Parapalegic race car driver Dwight Bakken is joined by the youngest member of his pit crew

Back in the fast lane

Campbell River driver returns to race track 21 years after accident left him paralyzed

Dwight Bakken’s days of putting the pedal to the metal are over. But that didn’t keep him from the winner’s circle at Saratoga Speedway Saturday night.

Bakken, 45, has returned to Saratoga this season following a 24-year absence from stock car racing. During that break, he married, fathered children, got a steady job as a mortgage broker … and suffered a broken spine that left him paralyzed from the chest down.

“I love it,” Bakken said after piloting his 1986 Nissan to victory in the opening Hornet Class heat race Saturday at Saratoga. “I feel at home here. Sitting behind the wheel, I feel completely normal.”

The car, however, is anything but normal.

With help from racing pal Trevor Vogel, who talked Bakken into a return to the sport this season, the car has been modified with hand controls for not only steering, but for the throttle and brakes as well.

And perhaps its most unique feature is a sheet-metal slide from the passenger window to his driver’s seat, to help him enter and exit the vehicle.

Because of the effort involved in that process, though, once he straps in for his first heat race, Bakken remains behind the wheel until he completes the main event, often watching other races with six-year-old son Axel propped beside him on the slide.

Bakken spent his youth running with racing buddies like Vogel and track stalwarts Jason and Martin Beaulieu from 1989-91. He had taken a break from racing when he shattered his fifth and sixth cervical vertebrae in a dirt-bike accident in 1994.

“The doctors said I would never have use of my arms,” he said. “They said the best I’d be able to do is kind of shrug.”

Yet, two months into his rehabilitation in a Vancouver hospital, Bakken began to move his arms. After eight months of gruelling physical therapy, he was released and promptly reclaimed his mobility.

Besides an electric wheelchair and a Honda dune buggy outfitted with hand controls, Bakken also acquired, through a social assistance program, a lift-equipped van once owned by quadriplegic former Vancouver Mayor Sam Sullivan.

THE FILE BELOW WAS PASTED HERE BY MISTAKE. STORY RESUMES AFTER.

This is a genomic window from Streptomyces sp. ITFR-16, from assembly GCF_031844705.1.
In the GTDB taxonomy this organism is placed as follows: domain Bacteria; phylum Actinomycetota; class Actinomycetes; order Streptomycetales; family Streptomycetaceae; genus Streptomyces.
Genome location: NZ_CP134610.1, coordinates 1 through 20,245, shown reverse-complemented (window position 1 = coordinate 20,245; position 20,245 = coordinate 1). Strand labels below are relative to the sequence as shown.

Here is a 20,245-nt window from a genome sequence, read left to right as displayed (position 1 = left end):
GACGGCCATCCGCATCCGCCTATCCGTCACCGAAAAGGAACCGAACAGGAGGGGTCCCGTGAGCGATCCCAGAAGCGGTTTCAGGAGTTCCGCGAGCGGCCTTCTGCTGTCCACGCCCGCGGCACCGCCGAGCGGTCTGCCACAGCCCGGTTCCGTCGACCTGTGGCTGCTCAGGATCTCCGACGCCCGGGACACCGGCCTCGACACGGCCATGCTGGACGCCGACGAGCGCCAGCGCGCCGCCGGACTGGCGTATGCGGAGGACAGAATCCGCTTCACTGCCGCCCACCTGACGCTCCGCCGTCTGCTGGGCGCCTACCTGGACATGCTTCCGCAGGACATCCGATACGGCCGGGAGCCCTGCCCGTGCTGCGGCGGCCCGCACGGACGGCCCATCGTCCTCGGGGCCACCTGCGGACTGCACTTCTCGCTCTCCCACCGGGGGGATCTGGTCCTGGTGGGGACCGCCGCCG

“Anything on wheels, I feel at home with,” he said. “It’s something I enjoy, and something I’m good at.”

His return to racing at Saratoga followed Vogel’s return from work in the oil patch in Alberta. Vogel suggested Bakken give the track another shot, and set about helping configure the hand controls for the Nissan purchased this January.

On opening night, Bakken placed third in his heat race, then was spun out in the main and finished 14th.

But in his return Saturday, he worked his way past several other cars to the front and pulled away for the heat win as friends in the pits whooped.

“He’s one of the most inspirational people you’ll meet in your life,” said one.

Vogel remains nearby in the pits at Saratoga Speedway, his Harris modified racer parked next to Bakken’s Nissan.

Their crew is something of a family affair, with Bakken’s nephew, Aiden Broadhurst, also doing duty.

Broadhurst admitted he is new to the racing game, but appears to have caught the bug.

When asked if he has raced before, he replied, “Not yet.”

Bakken also got the complete backing of his employer, Dominion Lending, which signed on as a sponsor along with Real Pro Real Estate and several others.

“Everyone’s been so accommodating and supportive,” Bakken said. “The whole thing has been amazing.”

And, if he has his way, it will continue to stay amazing.

“My plan is to do it for the season,” he said. “And do it for a lifetime.”